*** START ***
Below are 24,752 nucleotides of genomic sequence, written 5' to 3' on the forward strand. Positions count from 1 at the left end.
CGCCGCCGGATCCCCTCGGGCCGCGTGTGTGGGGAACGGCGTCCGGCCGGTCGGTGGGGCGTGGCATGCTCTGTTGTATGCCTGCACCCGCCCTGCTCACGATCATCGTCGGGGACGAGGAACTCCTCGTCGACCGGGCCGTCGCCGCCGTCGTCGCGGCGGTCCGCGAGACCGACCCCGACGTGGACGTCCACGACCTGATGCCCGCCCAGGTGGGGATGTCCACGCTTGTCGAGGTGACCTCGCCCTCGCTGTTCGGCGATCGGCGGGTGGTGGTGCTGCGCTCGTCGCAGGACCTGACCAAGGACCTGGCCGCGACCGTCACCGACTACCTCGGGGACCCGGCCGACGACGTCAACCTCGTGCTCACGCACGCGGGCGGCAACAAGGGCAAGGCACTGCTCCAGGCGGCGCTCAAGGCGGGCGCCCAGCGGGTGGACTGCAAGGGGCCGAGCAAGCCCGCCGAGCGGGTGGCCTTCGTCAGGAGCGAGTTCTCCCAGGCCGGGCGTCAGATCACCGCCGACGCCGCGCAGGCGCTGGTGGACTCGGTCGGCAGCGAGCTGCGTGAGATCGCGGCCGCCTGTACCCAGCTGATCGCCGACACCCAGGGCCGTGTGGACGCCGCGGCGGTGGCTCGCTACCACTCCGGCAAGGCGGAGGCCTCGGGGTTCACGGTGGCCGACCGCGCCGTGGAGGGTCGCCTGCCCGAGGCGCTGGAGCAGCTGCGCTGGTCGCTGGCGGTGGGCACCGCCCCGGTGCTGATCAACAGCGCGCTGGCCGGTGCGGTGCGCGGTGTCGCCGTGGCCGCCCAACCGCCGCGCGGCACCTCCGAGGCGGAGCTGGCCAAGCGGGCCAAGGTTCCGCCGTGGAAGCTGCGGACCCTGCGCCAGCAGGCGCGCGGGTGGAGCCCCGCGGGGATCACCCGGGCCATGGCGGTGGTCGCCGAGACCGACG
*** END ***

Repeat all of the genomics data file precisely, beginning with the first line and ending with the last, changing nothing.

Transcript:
Below are 24,752 nucleotides of genomic sequence, written 5' to 3' on the forward strand. Positions count from 1 at the left end.
CGCCGCCGGATCCCCTCGGGCCGCGTGTGTGGGGAACGGCGTCCGGCCGGTCGGTGGGGCGTGGCATGCTCTGTTGTATGCCTGCACCCGCCCTGCTCACGATCATCGTCGGGGACGAGGAACTCCTCGTCGACCGGGCCGTCGCCGCCGTCGTCGCGGCGGTCCGCGAGACCGACCCCGACGTGGACGTCCACGACCTGATGCCCGCCCAGGTGGGGATGTCCACGCTTGTCGAGGTGACCTCGCCCTCGCTGTTCGGCGATCGGCGGGTGGTGGTGCTGCGCTCGTCGCAGGACCTGACCAAGGACCTGGCCGCGACCGTCACCGACTACCTCGGGGACCCGGCCGACGACGTCAACCTCGTGCTCACGCACGCGGGCGGCAACAAGGGCAAGGCACTGCTCCAGGCGGCGCTCAAGGCGGGCGCCCAGCGGGTGGACTGCAAGGGGCCGAGCAAGCCCGCCGAGCGGGTGGCCTTCGTCAGGAGCGAGTTCTCCCAGGCCGGGCGTCAGATCACCGCCGACGCCGCGCAGGCGCTGGTGGACTCGGTCGGCAGCGAGCTGCGTGAGATCGCGGCCGCCTGTACCCAGCTGATCGCCGACACCCAGGGCCGTGTGGACGCCGCGGCGGTGGCTCGCTACCACTCCGGCAAGGCGGAGGCCTCGGGGTTCACGGTGGCCGACCGCGCCGTGGAGGGTCGCCTGCCCGAGGCGCTGGAGCAGCTGCGCTGGTCGCTGGCGGTGGGCACCGCCCCGGTGCTGATCAACAGCGCGCTGGCCGGTGCGGTGCGCGGTGTCGCCGTGGCCGCCCAACCGCCGCGCGGCACCTCCGAGGCGGAGCTGGCCAAGCGGGCCAAGGTTCCGCCGTGGAAGCTGCGGACCCTGCGCCAGCAGGCGCGCGGGTGGAGCCCCGCGGGGATCACCCGGGCCATGGCGGTGGTCGCCGAGACCGACG